Numerous alterations of the structure herein disclosed will suggest themselves to those skilled in the art. However it is to be understood that the present disclosure relates to the preferred embodiment of the invention which is for purposes of illustration only and not to be construed as a limitation of the invention. All such modifications which do not depart from the spirit of the invention are intended to be included within the scope of the appended claims.

Claims (14)

Having thus set forth the nature of the invention, what is claimed herein is:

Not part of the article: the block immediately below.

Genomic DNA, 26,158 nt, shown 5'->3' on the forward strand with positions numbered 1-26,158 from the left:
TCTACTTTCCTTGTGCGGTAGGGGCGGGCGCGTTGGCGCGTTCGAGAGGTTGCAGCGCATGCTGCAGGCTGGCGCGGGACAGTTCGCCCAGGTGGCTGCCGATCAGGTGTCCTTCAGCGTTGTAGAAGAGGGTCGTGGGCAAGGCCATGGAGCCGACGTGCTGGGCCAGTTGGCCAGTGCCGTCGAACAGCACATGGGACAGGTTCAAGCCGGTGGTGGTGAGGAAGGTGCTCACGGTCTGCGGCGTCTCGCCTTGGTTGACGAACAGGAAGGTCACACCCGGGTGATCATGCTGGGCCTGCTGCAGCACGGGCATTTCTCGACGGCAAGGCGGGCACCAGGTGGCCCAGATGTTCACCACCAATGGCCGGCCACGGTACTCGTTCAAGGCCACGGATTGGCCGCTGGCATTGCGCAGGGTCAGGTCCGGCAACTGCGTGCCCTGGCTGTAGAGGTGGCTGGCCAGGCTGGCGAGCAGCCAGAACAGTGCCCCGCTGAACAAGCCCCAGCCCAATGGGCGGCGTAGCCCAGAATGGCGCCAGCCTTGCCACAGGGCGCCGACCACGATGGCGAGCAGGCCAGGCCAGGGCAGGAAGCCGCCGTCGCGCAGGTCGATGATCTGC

1. In a tufting machine having a multiplicity of needles, means for reciprocably driving said needles in a first path, means for laterally shifting said needles in a path transverse to said first path, a multiplity of loop seizing members cooperating with said needles for forming loops, and control means adapted to effect said lateral shifting in accordance with a predetermined sequence, yarn feed apparatus operable in synchronism with said needles and said control means for feeding yarn to a respective needle, said yard feed apparatus intermediate said needle and a yarn supply, said feed roller having a surface about which yarn is wrapped, said surface being relatively smooth such that slippage occurs between said yarn and said until the tension on the yarn intermediate the needle and the roller overcomes said slippage and the yarn is drivingly engaged by the roller and fed to said needle, said tension being induced by the reciprocation of said needle to provide a first tension and by the shifting of said needle laterally to provide an additional tension, whereby a variable rate of yarn is fed to said needle to accommodate changes in yarn requirements arising from lateral needle shift.